Tuesday, December 30, 2008

Rly cops to go shopping for 'safe' stations

30 Dec 2008, 0409 hrs IST, Devraj Dasgupta, TNN

MUMBAI: Rattled by the fidayeen attack on CST, Director General (DG) of Railway Police Force (RPF) Ranjit Sinha on Monday said his department would
study busy stations all over the world to beef up security at big stations in India.

However, Sinha says no security gadget or techniques can be effective unless public access to railway stations is filtered as in airports.

In Mumbai to review security at city stations, Sinha said an RPF team would study security at other busy stations like Shanghai, Beijing and a few others in the West. "It would help us identify techniques and gadgets to be acquired to upgrade security in the busy stations of India,'' he said. Sinha added there is an immediate plan to install extra X-ray baggage scanners at important stations.

But while speaking of new gadgets, Sinha said these machines would be of no help if there are multiple entry and exit points at big stations. "There should be control on access to the station. What is the logic of five people coming to see off one passenger right inside the station,'' he added. To this extent, he said the RPF is discussing various means with the railways to filter the number of people coming inside stations.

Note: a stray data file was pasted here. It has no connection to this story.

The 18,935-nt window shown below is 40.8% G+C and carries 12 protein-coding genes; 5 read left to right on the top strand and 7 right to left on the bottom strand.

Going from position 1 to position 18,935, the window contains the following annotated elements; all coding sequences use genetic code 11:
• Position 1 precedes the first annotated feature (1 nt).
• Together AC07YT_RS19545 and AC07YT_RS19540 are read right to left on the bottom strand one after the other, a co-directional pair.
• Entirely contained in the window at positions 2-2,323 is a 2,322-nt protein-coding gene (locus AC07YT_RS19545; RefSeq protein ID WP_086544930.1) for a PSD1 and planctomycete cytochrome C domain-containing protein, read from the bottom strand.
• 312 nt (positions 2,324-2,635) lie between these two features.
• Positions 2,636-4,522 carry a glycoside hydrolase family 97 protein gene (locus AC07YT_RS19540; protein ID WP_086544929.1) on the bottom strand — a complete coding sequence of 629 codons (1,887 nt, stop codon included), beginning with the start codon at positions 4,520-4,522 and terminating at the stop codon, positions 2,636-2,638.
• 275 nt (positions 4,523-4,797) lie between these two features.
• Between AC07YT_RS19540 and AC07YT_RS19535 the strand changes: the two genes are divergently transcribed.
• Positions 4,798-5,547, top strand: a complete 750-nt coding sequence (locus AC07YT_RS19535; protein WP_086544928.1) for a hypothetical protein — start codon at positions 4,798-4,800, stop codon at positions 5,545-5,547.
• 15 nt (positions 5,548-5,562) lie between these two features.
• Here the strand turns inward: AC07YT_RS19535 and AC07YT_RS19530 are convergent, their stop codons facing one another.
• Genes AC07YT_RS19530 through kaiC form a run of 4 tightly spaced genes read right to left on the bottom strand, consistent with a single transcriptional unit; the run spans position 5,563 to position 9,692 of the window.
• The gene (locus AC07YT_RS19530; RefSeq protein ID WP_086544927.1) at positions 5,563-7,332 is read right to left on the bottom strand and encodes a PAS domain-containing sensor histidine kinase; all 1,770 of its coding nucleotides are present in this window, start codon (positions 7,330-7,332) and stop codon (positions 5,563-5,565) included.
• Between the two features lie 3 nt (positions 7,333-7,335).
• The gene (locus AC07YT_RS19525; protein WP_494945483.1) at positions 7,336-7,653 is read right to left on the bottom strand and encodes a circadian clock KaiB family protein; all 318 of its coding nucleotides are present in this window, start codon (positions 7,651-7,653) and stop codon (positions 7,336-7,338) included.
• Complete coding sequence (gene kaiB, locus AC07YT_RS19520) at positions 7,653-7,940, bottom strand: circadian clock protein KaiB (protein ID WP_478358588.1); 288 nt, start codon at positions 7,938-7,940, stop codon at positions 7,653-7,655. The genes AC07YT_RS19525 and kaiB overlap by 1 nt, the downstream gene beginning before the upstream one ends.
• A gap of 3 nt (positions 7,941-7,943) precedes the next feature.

"Maybe, the railways can make platform tickets costly. Something should be done to control access inside stations,'' he said.

Significantly, Sinha said the RPF has decided to convert 12 companies (1,200 men) into a commando strike force. "We have 70,000 men divided into 12 battalions. The RPF would select 1,200 men to create a strike force with separate uniforms and superior firepower,'' he added.

The RPF chief said the strike force would be deployed at all stations across metro cities of India.

Asked if RPF was planning to raise new battalions for Mumbai, Sinha replied in the negative. "We have to manage with available forces. Pulling out personnel from non-core activities like guarding rail hospitals, water treatment plants would free them for core activities,'' he said.

However, Sinha added that the RPF would soon raise three new battalions to guard railway property and passengers in Jammu and Kashmir, the north-east and naxalite-infested areas.

CCTV failure

RPF's DG Ranjit Sinha on Monday accepted that some of the CCTVs installed at the terminus for long-distance trains at CST failed to capture images of the terrorist attack on 26/11 at CST. "It’s a serious issue. We are making an assessment of why some CCTVs did not work on 26/11,'' he sa

No comments: